As China has stepped up its efforts to protect its foreign exchange reserves from the declining dollar, one possible diversification strategy has shined brighter than others: gold.
In late April, the State Administration of Foreign Exchange (SAFE) announced that China’s gold reserves had risen by nearly 76% since 2003 to 1,054 metric tons. However, most of the gold was bought from domestic refiners over a five-year period.
"It may have stepped it up a little bit this year, but gold still represents a very small fraction of its total portfolio,"said Brad Setser, a fellow at the Council on Foreign Relations in Washington DC.
While most analysts agree that China’s increasing appetite for gold is understandable, there is a debate about the feasibility of its strategy. The global gold market is relatively small, and gold is illiquid as an asset class.
"Any visible buying by China will send the price skyrocketing… Even that will make a huge difference in terms of reserve diversification because of how small the gold market is,"said Wang Tao, senior China economist at UBS.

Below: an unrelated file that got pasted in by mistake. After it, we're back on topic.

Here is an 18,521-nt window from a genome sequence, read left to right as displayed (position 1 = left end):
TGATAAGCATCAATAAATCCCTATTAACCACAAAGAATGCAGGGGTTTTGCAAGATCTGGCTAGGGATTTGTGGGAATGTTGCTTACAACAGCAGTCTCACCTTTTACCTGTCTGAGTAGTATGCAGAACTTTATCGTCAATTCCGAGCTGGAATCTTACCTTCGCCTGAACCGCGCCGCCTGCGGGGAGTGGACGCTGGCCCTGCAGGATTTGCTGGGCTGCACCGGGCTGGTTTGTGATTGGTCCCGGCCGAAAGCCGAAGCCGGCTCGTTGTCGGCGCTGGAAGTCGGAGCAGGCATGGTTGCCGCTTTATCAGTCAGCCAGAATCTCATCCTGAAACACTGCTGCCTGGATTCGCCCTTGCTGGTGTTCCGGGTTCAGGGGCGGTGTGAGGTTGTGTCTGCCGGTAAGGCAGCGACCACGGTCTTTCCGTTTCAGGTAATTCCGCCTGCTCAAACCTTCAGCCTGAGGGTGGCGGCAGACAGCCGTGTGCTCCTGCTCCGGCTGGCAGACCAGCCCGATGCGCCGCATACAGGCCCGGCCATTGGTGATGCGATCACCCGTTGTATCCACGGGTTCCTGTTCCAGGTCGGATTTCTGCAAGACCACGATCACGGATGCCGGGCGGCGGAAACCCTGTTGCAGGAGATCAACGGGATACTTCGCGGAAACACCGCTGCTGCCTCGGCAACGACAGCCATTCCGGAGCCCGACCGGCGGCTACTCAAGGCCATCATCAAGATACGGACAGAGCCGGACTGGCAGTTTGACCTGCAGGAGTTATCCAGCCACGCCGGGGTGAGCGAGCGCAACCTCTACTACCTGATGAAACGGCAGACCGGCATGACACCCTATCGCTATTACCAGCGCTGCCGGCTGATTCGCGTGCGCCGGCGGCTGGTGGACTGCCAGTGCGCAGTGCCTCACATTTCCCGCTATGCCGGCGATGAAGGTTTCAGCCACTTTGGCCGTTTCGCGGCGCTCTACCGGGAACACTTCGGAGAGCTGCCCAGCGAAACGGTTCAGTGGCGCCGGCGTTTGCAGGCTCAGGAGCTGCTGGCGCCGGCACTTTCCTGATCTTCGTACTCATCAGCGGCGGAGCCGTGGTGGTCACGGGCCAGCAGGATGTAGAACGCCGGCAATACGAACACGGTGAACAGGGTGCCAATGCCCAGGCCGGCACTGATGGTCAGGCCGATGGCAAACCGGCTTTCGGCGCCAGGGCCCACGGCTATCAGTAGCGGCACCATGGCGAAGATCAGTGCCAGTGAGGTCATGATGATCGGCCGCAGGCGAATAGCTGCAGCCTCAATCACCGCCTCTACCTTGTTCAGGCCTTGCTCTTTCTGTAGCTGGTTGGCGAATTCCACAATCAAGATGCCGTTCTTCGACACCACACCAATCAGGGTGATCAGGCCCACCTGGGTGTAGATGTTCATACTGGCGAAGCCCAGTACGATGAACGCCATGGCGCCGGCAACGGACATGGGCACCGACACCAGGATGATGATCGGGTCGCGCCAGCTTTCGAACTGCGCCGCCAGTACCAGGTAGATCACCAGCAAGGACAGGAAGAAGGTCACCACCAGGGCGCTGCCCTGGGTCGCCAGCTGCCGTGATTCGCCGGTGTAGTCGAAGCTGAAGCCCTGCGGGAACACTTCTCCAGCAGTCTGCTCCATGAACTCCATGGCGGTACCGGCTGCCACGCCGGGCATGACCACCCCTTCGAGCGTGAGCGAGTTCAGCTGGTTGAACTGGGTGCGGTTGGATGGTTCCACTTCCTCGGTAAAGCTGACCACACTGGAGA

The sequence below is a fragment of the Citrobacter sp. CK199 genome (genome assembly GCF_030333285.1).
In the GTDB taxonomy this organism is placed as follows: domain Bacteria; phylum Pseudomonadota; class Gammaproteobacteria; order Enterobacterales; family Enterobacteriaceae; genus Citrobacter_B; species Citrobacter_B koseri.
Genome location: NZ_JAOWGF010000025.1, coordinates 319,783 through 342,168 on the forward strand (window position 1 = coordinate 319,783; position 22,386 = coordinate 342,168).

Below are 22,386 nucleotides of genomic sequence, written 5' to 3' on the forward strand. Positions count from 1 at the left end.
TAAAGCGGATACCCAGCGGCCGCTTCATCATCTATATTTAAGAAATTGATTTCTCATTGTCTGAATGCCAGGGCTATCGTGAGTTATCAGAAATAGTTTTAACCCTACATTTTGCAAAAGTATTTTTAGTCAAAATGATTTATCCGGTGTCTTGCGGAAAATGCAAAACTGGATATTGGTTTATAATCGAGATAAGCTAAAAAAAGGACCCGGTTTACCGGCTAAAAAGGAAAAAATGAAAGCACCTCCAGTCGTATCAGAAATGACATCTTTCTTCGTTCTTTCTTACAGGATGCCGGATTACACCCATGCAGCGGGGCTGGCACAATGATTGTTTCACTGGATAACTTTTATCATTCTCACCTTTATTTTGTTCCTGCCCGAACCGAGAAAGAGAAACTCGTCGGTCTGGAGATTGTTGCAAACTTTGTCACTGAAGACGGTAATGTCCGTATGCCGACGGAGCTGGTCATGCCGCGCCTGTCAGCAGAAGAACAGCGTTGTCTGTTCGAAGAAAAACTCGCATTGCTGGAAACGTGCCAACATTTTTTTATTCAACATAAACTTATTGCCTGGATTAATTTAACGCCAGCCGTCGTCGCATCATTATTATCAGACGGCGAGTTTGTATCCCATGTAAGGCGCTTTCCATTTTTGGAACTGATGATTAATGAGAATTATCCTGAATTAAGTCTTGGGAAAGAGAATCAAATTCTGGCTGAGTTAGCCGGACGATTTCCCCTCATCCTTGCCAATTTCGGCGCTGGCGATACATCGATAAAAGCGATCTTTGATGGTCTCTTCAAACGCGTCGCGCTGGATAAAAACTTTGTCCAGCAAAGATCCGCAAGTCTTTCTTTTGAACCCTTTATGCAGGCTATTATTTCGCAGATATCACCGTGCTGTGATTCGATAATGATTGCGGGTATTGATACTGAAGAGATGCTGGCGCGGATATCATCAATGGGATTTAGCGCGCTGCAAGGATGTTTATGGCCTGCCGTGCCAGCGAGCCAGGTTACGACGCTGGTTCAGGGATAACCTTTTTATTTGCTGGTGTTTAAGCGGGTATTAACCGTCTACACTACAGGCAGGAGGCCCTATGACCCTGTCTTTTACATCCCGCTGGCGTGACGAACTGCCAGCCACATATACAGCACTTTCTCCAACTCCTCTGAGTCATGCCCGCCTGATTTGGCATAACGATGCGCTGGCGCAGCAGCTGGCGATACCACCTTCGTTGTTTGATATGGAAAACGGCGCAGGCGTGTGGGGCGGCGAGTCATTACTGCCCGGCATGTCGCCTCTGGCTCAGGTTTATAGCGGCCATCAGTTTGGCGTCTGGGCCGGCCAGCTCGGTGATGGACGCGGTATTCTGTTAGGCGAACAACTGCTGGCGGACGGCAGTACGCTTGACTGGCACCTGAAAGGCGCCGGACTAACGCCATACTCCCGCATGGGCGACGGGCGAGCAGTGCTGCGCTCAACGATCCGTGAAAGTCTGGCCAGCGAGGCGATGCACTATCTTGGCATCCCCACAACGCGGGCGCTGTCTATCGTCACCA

However, Shi Yanping, a finance professor at the University of International Business and Economics, argues that when the US dollar depreciates, gold appreciates. The implication is that Beijing should buy gold as a hedge against a further decline of the dollar.
But China is not alone in its concern over the greenback’s plight. The decline of what has long been the world’s safest and most liquid asset has seen individual investors and central banks flock to gold, creating price volatility.
"The gold price a few years ago was very low compared to now where it’s near US$1,000 per ounce,"said Yang Laike, a professor of international trade at East China Normal University.
With annual global production of gold decreasing by 12% since 2001 and central bank sales worldwide totaling just 246 metric tons in 2008 the amount of gold available on the open market is limited. Wang of UBS notes that, even if China were able to buy all the 2,356 tons of gold produced in 2008 for nearly US$66.68 billion, its net gold holdings would then only represent 3.3% of its total foreign exchange reserves. It would appear that the reality of a golden safety net is far from certain.